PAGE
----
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Autism is a neurodevelopmental disability that is usually diagnosed before age 3 years.(1) The need to understand the causes of autism and the underlying pathophysiology has become more acute since the number of diagnosed cases has risen markedly.(2) Several recent research studies lend support to the hypothesis that abnormalities involving the plasma Amino Acids proﬁles have been implicated in the etiology of autism.(3,4)
We designed a preliminary prospective cohort study to test plasma amino acids profiles in blood samples from patients with autism and normal cases whose age and gender matched. Twenty nonconsecutive patients admitted at 2 hospitals with a diagnosis of autism confirmed by Diagnostic and Statistical Manual of Mental Disorders, Fourth Edition (DSM-IV). All enrolled patients with autism were newly diagnosed. Twenty nonconsecutive control subjects were randomly selected from the eligible outpatients. All the eligible control subjects were defned as children 2–6 years old who were not known to be autistic or to have any other neurodevelopmental that could be related to autism. The Ethics Committee of China Rehabilitation Research Center, China, approved the trial protocol. All subjects’ parents provided informed consent. Fasting blood samples were drawn on days 1 (admission) and then were immediately centrifuged and stored at −80°C. The plasma amino acids profiles were assayed using aTRAQTM Kits by Liquid chromatography-tandem mass spectrometry. Plasma neurotransmitter (including dopamine, noradrenalin and adrenalin) were also tested using radioimmunoassay. Results were presented as means ± standard deviation (SD). Student’s unpaired t test was used to compare the values in normal and autistic children. Statistical significance was defined as p<0.05.
The mean age of the 20 patients was 3.46 ± 0.56 years; 17 were boy. Three patients had family history of autism. The median length of hospital stay was 86 days (18–321 days). The mean hospitalization expense was 64.6 ± 5.8 US dollars per day. On admission, the results indicated that the mean plasma lysine, glutamic acid and homocysteine levels were significantly (p<0.05) higher in autism as compared to controls while plasma leucine, tryptophan, valine, taurine, tyrosine and glutamine levels were lower in autism than control group (p<0.05) (Table 1). However, there was no difference in plasma other amino acids levels between autism and control group. In addition, we observed that the plasma dopamine, noradrenalin and adrenalin were significantly higher in the autistic group compared to controls (p<0.05). Table 1.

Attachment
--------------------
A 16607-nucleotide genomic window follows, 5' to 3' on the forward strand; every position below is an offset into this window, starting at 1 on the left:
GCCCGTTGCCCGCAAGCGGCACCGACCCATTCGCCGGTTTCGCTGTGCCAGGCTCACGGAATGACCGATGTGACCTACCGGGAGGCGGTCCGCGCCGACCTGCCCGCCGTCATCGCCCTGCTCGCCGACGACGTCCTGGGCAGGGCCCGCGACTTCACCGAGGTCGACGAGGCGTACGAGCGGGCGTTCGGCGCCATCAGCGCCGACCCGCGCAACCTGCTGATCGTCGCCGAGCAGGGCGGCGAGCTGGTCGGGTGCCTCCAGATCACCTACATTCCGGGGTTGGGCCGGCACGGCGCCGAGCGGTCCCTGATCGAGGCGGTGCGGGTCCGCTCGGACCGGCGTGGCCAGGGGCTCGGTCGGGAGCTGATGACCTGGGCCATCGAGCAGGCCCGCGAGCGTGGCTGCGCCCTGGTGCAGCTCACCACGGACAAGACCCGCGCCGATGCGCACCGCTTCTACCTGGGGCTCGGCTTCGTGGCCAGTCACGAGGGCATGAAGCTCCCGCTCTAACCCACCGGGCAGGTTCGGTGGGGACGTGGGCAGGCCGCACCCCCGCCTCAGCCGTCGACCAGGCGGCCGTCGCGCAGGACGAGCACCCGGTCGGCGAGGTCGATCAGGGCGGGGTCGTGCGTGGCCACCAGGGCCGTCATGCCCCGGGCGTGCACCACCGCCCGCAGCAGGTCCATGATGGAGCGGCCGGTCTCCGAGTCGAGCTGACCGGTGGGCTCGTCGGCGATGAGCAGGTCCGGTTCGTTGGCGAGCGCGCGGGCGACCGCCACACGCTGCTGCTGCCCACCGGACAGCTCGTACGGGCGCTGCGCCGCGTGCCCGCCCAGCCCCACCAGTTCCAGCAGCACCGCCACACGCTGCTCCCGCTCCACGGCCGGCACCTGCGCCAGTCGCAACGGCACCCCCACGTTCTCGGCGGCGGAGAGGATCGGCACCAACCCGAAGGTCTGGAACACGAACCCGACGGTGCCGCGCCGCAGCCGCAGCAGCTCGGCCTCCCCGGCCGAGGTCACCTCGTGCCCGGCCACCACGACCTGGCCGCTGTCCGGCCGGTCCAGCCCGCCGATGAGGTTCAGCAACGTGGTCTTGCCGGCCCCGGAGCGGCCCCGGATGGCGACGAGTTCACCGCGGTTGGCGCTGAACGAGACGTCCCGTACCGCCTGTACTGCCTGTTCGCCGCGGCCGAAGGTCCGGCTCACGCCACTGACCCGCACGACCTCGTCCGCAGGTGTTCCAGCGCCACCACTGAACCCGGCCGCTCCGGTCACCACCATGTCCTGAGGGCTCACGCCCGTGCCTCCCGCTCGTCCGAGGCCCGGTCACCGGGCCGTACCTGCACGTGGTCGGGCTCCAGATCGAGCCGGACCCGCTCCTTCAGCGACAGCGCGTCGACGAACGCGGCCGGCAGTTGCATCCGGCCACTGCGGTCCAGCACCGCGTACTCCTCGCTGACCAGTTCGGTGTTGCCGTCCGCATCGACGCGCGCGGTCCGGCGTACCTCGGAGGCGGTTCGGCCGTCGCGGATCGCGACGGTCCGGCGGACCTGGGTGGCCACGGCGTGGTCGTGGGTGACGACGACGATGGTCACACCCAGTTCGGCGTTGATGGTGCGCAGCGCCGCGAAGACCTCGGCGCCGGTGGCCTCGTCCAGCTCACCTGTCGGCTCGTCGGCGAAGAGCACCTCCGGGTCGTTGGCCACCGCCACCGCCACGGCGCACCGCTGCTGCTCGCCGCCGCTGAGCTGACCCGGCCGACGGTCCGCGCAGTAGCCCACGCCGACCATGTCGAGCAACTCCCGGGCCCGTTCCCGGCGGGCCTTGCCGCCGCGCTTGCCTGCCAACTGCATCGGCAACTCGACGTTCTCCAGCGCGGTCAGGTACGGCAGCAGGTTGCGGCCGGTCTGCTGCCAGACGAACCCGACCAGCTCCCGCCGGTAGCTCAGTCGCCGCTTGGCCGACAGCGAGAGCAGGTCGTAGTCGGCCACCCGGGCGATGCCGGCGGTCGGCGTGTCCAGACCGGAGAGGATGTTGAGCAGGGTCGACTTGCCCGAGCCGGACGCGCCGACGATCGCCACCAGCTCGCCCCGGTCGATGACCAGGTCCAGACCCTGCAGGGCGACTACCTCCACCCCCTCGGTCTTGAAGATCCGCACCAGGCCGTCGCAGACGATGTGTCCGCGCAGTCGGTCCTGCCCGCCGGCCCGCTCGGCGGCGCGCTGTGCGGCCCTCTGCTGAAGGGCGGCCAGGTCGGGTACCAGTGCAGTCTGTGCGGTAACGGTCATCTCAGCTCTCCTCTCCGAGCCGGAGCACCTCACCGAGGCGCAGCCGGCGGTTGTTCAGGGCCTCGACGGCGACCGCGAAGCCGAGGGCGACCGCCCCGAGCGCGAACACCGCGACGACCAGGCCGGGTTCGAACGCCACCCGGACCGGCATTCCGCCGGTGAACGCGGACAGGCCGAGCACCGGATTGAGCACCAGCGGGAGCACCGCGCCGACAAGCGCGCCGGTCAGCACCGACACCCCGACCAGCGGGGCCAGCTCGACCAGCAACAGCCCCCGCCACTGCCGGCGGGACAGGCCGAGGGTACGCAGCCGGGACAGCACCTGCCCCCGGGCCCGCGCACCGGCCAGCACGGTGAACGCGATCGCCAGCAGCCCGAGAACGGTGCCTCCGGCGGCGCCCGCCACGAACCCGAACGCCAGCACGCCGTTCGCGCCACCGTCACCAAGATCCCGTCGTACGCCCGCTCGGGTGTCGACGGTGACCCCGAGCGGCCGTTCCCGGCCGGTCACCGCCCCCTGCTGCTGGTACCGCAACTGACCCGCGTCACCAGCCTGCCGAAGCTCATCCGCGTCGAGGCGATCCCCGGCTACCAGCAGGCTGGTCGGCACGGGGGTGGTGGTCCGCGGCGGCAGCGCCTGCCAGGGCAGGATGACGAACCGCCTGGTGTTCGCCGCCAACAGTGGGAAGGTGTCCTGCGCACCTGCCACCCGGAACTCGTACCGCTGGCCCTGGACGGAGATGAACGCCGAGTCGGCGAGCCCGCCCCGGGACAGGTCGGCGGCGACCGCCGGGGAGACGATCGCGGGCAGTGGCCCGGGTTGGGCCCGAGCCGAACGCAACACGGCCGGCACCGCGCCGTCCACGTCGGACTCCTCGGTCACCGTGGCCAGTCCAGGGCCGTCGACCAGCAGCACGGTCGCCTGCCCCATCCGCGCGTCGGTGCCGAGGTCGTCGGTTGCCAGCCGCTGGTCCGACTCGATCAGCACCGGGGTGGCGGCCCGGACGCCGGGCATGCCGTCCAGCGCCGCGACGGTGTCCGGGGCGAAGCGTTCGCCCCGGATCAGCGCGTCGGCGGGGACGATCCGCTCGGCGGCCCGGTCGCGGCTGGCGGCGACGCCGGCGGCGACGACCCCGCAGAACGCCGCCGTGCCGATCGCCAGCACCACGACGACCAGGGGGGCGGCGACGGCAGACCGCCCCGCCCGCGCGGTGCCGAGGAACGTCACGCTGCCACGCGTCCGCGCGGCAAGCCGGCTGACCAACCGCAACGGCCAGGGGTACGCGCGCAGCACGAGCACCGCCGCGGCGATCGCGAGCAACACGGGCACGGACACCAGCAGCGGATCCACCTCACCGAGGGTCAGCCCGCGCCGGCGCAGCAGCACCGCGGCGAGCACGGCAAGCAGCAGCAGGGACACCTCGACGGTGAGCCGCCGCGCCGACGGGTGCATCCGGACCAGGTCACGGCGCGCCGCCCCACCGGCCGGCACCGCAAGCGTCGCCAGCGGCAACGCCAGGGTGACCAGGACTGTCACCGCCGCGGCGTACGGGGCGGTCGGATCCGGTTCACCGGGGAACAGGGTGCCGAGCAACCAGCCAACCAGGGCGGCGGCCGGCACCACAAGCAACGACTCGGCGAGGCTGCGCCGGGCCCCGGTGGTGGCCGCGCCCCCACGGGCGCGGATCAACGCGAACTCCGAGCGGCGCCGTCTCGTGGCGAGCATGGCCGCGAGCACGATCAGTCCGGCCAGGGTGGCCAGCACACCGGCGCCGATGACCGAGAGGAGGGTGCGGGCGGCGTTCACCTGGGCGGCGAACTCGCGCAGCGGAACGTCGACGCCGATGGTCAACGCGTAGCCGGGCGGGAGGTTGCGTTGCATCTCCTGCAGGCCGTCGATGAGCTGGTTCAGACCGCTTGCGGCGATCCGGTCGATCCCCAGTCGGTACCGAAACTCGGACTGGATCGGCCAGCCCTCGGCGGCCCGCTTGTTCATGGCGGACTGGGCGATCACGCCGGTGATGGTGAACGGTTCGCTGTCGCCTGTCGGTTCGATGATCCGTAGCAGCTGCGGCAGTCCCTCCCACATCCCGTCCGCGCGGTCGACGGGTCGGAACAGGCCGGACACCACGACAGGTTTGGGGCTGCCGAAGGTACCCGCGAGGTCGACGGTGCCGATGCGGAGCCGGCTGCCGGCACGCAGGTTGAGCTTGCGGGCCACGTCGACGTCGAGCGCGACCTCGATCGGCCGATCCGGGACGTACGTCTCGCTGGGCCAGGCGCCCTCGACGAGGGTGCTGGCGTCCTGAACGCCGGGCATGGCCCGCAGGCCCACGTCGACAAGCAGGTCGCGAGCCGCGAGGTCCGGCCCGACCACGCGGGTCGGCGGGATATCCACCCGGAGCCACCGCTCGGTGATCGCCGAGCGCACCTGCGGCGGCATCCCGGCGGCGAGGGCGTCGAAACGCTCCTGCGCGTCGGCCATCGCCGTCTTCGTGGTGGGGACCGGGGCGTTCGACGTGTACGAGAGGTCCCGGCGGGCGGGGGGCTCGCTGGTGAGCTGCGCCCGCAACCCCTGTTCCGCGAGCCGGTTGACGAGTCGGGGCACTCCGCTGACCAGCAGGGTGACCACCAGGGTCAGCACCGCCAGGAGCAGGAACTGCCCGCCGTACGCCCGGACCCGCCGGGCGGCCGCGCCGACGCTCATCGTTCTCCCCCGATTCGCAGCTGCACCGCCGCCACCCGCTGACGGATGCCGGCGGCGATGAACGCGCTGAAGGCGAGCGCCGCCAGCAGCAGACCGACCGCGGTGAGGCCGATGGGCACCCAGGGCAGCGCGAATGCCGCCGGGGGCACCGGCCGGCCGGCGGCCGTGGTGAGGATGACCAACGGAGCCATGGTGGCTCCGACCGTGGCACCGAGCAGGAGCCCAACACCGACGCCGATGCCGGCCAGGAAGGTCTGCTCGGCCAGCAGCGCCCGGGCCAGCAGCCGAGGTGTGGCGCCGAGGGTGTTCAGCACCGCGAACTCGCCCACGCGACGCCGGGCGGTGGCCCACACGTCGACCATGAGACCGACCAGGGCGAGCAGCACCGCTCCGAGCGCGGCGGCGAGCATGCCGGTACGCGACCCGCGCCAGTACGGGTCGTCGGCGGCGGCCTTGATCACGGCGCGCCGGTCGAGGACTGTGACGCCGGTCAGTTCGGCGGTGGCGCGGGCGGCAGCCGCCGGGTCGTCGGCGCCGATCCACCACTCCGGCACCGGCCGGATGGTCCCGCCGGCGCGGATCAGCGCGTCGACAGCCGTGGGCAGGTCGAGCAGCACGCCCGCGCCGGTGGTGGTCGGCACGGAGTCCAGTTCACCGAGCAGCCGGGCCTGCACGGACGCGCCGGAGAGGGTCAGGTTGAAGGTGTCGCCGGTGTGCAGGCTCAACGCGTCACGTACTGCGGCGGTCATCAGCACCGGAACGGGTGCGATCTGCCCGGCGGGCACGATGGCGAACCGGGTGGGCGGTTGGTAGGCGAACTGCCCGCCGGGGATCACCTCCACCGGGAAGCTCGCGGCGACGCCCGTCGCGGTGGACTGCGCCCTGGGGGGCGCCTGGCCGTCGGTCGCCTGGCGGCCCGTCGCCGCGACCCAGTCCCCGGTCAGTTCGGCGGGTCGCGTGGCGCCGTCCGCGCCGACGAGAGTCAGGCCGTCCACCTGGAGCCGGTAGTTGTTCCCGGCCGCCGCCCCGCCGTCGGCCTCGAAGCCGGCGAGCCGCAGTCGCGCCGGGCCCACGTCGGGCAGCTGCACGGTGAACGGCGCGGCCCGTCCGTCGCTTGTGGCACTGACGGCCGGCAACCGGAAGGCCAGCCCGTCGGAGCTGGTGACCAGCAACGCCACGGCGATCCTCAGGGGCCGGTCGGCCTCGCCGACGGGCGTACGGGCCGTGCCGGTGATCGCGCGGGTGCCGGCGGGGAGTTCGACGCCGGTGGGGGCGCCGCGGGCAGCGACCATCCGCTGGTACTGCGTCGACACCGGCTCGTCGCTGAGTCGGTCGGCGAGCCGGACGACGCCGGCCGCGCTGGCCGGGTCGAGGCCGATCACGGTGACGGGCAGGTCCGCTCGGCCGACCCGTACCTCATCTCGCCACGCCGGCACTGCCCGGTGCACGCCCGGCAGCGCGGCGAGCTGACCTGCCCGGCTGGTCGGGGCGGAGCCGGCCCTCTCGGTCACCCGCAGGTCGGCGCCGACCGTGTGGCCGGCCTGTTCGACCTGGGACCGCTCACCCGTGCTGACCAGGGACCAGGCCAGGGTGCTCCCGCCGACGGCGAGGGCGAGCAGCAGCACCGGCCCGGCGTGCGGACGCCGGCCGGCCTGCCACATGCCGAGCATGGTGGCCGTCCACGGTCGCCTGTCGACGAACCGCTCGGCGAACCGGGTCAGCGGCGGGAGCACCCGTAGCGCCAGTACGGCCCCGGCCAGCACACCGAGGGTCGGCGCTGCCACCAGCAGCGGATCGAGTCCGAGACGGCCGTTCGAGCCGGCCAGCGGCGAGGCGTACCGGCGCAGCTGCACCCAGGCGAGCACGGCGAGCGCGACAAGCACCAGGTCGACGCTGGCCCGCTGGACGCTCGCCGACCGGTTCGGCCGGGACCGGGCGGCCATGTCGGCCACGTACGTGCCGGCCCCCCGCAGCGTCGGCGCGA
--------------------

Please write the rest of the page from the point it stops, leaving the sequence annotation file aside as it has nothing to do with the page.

These preliminary results confirm an important conclusion: children with autism are significantly more likely to have abnormal in amino acids metabolim. Those may be caused by gastrointestinal problems as well as picky eating and selective eating in their children.(5) This raises serious concerns regarding the long term effects of supervised restricted diets or nutritional supplement in children with autism. Whiteley et al.(6) reported that dietary intervention may positively affect developmental outcome for some children diagnosed with autism. Thus, further investigation in Chinese autism required to measure the effectiveness of diet related treatments on improving the clinical symptoms of autism. In addition, elevated levels of various neurotransmitters (including dopamine, noradrenalin and adrenalin) have been observed in autistic group compared to controls. The relationships between autism and plasma neurotransmitter should be further explored.
We would like to thank the staff and the parents of autistic as well as the normal children for their cooperation during this study.
No potential conflicts of interest were disclosed.